Monday, 6 May 2019

H.0040: Gourd Bottle for Palm Wine Collection with Wooden Support

1.         Object Description

H.0040 is a round shaped gourd with an accompanying wooden component (see Figure 1). It is a bottle for palm wine collection in Yakö, Nigeria. The shape of this gourd is irregular as how it was grown naturally (see Figure 2 to 5). It has an opening on the top from the neck (Figure 6) and is hollow. In addition to the deep beige colour, it has extensive black stain on the gourd body and there is a piece of twine tied to the gourd through the three holes near the gourd neck (see Figure 2 to 5). As for the wooden support, it is made of two distinct types of timber fibre, both unpainted and unvarnished (see Figure 7 to 11).


Figure 1: Gourd bottle (left) with accompanying wooden support (right) from Yakö, West Africa. (Source: UCL Ethnographic Collections, accession no.: H.0040; photographed by Author, 2019)


Figure 2: Side A of the gourd bottle. (Source: UCL Ethnographic Collections, accession no.: H.0040; photographed by Author, 2019)


Figure 3: Side B of the gourd bottle. (Source: UCL Ethnographic Collections, accession no.: H.0040; photographed by Author, 2019)


Figure 4: Side C of the gourd bottle. (Source: UCL Ethnographic Collections, accession no.: H.0040; photographed by Author, 2019)


Figure 5: Side D of the gourd bottle. (Source: UCL Ethnographic Collections, accession no.: H.0040; photographed by Author, 2019)


Figure 6: Top view of the gourd bottle. (Source: UCL Ethnographic Collections, accession no.: H.0040; photographed by Author, 2019)


Figure 7: Side A of the wooden support. (Source: UCL Ethnographic Collections, accession no.: H.0040; photographed by Author, 2019)


Figure 8: Side B of the wooden support. (Source: UCL Ethnographic Collections, accession no.: H.0040; photographed by Author, 2019)


Figure 9: Side C of the wooden support. (Source: UCL Ethnographic Collections, accession no.: H.0040; photographed by Author, 2019)


Figure 10: Side D of the wooden support. (Source: UCL Ethnographic Collections, accession no.: H.0040; photographed by Author, 2019)


Figure 11: Top view of the wooden support. (Source: UCL Ethnographic Collections, accession no.: H.0040; photographed by Author, 2019)



2.         Manufacture Process

After harvesting, the gourd is dried and cut open to clear the dried fibrous content. Water is filled to soak the remaining fibrous content until it rots and can be poured out (Dodge 1943, 15; Norton 1990, 129). Small pebbles and sand are dropped into the bottle gourd and shaken around to loosen the remaining dried fibrous material and seeds followed by rinsing (Berns and Hudson 1986, 47; National Commission for Museums and Monuments 1993, 13; Norton 1990, 129) and soaking until bitterness is leached out (Norton 1990, 129). The gourd bottle is then dried again before fire (Dodge 1943, 16; Norton 1990, 129) until the outer shell has thoroughly hardened (Berns and Hudson 1986, 47). Holes are then pierced or drilled on the gourd bottle near the bottle neck for attaching the twine to the bottle. The v-shaped component of the wooden support is carved, and the tubular component is made of several long and slightly curved pieces of timber fibre material cut to form the tubular shape to fit the v-shaped component.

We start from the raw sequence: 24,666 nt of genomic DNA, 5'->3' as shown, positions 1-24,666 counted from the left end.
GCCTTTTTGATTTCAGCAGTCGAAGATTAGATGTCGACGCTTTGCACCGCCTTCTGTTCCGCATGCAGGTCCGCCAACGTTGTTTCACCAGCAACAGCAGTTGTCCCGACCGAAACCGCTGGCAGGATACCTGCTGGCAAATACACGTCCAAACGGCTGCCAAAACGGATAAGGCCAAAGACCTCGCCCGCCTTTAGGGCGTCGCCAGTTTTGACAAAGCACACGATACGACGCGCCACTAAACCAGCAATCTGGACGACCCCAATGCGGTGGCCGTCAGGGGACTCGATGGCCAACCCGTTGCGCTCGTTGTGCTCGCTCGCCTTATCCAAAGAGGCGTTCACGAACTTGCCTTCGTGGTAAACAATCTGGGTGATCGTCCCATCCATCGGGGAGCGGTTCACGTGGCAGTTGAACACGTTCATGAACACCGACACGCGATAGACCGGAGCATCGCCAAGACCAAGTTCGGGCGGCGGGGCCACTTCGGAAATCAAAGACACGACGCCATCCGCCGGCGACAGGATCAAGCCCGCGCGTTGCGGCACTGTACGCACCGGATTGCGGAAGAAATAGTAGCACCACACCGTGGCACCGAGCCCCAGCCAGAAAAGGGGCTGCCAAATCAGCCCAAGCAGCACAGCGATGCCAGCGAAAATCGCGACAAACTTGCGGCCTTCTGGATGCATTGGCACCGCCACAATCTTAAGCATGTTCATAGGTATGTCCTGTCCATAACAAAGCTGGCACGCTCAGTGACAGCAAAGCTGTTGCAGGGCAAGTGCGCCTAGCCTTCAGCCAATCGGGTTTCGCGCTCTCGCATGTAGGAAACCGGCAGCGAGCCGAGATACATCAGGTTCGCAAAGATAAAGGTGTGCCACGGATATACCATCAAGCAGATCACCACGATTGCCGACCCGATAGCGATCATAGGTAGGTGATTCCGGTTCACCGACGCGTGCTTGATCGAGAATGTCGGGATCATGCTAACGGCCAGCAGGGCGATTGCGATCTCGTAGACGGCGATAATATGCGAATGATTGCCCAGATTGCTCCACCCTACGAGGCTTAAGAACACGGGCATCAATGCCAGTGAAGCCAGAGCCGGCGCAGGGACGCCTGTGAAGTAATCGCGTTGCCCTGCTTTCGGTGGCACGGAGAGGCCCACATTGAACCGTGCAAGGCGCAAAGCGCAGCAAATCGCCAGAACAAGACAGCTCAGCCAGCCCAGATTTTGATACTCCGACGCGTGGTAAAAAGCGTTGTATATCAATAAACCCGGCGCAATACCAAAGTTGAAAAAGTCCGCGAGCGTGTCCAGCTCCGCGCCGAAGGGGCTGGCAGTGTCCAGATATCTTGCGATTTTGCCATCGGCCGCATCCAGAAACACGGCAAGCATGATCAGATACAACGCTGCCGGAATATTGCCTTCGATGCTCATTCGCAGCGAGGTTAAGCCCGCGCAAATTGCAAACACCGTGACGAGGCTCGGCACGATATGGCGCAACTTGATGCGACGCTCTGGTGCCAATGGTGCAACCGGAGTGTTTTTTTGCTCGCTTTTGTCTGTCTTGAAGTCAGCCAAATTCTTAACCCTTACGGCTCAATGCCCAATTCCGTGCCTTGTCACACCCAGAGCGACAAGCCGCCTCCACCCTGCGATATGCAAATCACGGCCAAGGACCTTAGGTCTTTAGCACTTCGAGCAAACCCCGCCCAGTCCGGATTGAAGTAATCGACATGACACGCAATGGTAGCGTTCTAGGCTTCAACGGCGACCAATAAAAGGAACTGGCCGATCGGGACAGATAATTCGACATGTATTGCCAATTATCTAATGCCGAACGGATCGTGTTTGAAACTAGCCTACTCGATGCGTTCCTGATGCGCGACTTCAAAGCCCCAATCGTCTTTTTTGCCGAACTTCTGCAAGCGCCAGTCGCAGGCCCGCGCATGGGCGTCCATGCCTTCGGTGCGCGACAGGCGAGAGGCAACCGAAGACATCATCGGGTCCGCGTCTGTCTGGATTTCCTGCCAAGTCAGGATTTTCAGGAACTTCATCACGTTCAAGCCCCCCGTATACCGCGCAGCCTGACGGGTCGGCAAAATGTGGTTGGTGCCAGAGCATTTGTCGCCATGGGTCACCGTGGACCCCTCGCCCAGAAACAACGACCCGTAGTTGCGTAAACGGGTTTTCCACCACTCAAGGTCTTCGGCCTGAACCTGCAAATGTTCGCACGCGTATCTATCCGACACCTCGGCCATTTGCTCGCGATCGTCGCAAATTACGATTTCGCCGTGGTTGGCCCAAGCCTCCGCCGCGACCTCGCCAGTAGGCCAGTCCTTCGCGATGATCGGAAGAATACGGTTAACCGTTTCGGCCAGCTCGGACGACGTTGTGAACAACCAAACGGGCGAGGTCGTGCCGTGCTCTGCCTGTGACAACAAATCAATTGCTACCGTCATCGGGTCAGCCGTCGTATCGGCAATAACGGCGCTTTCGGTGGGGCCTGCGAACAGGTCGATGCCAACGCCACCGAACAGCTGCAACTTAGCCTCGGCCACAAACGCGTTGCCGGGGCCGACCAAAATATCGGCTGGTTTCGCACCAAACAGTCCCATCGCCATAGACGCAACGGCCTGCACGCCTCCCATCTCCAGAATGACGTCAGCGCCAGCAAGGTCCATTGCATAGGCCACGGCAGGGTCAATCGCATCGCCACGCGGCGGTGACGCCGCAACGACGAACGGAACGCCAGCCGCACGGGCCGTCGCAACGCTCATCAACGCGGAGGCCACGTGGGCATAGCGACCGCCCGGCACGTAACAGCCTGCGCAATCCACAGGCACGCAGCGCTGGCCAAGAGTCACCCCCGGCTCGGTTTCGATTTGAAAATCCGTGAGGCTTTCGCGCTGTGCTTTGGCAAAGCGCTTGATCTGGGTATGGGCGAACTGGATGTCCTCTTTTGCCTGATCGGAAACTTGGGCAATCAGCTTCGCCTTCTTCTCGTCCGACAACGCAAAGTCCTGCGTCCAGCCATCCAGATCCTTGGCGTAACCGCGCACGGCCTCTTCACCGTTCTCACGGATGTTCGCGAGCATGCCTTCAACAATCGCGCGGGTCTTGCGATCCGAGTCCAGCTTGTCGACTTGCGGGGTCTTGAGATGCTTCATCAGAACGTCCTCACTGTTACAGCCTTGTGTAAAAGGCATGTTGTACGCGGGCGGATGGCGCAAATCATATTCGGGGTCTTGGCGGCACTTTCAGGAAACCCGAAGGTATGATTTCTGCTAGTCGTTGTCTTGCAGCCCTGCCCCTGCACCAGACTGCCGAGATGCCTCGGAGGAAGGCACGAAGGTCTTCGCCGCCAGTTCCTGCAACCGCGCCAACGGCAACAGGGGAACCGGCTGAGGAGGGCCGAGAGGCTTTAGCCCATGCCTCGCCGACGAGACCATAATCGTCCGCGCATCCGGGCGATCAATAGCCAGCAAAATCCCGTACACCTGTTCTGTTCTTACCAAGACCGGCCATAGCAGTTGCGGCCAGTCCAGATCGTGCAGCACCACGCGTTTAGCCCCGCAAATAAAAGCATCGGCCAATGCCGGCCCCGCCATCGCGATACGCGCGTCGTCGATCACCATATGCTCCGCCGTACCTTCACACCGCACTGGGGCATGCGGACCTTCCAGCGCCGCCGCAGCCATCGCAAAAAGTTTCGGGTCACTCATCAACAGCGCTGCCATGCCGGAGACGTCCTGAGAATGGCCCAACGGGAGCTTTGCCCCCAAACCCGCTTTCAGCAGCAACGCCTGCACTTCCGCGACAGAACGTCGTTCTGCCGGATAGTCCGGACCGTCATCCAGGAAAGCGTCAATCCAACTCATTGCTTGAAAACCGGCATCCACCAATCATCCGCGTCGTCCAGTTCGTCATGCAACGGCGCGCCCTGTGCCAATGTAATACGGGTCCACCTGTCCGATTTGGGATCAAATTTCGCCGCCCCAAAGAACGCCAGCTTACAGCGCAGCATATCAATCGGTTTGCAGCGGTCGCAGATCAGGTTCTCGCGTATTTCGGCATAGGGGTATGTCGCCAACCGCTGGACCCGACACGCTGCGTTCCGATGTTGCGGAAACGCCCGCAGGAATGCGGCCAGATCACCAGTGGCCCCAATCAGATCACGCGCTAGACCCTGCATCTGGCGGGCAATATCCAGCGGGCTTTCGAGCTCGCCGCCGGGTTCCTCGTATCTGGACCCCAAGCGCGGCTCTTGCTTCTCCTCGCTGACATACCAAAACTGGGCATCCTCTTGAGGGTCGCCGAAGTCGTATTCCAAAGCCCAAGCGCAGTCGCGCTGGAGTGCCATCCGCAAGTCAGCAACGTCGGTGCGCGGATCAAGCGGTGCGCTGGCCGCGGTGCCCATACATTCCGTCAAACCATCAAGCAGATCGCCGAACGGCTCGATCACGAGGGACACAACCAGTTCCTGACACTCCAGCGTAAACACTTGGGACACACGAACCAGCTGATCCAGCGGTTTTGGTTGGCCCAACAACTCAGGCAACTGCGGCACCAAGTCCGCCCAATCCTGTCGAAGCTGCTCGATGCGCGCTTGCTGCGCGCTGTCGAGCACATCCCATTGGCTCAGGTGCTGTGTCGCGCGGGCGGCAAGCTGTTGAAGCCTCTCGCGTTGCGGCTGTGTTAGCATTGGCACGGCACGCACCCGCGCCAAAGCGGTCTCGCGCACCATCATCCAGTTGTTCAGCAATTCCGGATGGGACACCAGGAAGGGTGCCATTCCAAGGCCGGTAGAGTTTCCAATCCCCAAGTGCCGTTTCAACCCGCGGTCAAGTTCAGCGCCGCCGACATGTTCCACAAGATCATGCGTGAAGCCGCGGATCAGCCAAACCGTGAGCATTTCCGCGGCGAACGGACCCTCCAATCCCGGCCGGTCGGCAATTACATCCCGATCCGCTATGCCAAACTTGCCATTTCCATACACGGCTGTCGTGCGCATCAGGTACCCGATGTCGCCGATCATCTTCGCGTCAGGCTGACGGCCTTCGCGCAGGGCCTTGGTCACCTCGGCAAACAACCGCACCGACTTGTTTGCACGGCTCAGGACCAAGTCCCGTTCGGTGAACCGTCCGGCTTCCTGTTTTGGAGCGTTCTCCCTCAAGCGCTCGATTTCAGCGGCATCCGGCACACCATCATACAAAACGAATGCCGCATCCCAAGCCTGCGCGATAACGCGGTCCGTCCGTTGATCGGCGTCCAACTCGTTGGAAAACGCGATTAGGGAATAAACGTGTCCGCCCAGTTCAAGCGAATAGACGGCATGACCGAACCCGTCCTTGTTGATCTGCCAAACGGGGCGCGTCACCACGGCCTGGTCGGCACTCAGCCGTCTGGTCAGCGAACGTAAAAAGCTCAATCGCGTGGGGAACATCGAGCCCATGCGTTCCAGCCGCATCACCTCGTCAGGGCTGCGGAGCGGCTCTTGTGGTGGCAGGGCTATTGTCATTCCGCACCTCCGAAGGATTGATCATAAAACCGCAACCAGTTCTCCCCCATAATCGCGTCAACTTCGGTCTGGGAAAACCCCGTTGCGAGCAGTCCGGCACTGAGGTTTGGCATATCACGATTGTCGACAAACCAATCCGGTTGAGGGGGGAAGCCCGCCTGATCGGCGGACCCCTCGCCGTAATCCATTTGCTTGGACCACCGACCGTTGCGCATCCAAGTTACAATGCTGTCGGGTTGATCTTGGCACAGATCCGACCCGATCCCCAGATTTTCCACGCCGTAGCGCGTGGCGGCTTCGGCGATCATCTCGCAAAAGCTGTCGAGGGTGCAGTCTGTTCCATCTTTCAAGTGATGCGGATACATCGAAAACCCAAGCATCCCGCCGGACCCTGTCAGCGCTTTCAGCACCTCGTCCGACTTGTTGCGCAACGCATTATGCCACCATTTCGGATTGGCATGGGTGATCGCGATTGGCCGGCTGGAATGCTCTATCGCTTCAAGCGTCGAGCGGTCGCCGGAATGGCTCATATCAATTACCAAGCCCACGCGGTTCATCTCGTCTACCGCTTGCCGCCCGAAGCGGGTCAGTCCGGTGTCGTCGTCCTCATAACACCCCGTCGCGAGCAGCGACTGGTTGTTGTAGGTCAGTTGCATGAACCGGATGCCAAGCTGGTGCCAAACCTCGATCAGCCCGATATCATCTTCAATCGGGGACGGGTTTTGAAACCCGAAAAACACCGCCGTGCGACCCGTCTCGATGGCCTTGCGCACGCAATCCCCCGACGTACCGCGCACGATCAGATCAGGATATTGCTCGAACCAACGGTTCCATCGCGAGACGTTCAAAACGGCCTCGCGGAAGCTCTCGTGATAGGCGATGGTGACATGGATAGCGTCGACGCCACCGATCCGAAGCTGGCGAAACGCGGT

3.         Statement of Significance

Culturally, the gourd bottle itself exemplifies the palm wine collection and drinking culture of the Yakö and north-eastern Nigeria (see Figure 12 and 13). Despite lacking decorations or delicate carvings, the gourd bottle shows a strong cultural association to the daily lives of the people, where palm wine in gourd bottles was treated as valuable gifts for both personal and business relationships. Upon later when being part of an ethnographic collection, the gourd bottle is the evidence of the manufacture process of daily life tools made from natural and organic materials, and illustrates the culture of the Yakö along with other associated collections.

Figure 12: Yakö palm wine tapper with climbing equipment and gourd bottle. (Source: UCL Ethnographic Collections, accession no.: X.0781; photographed by Daryll Forde, n.d.)


Figure 13: Yakö palm wine tapper cutting palm flower open and attaching a gourd bottle to collect palm wine. (Source: UCL Ethnographic Collections, accession no.: X.0782; photographed by Daryll Forde, n.d.)

Historically, the gourd bottle is a living evidence of the efforts spent by Darryl Forde, the first head of Department of Anthropology of UCL, in the study and research on the Yakö culture. The gourd bottle was collected during one of his many field trips to north-eastern Nigeria, who is one of the pioneers in research on the Yakö as early as in 1930s.


4.         Assessment of Condition

The assessment of condition was carried out by visual assessment under visible light, UV light and handheld microscope. In general, the condition of the object (both parts) is stable and there is no apparent signs of active deterioration or defect that can compromise the stability of the material. Burnt marks, minor cracking, holes and adhesive materials are observed on the surface of the gourd bottle (see Figure 14 to 17). In addition, there are numerous holes observed on the surface of the wooden support (see Figure 18), which are possible woodworm flight holes, and there is stain on the timber component observed under UV light (see Figure 19).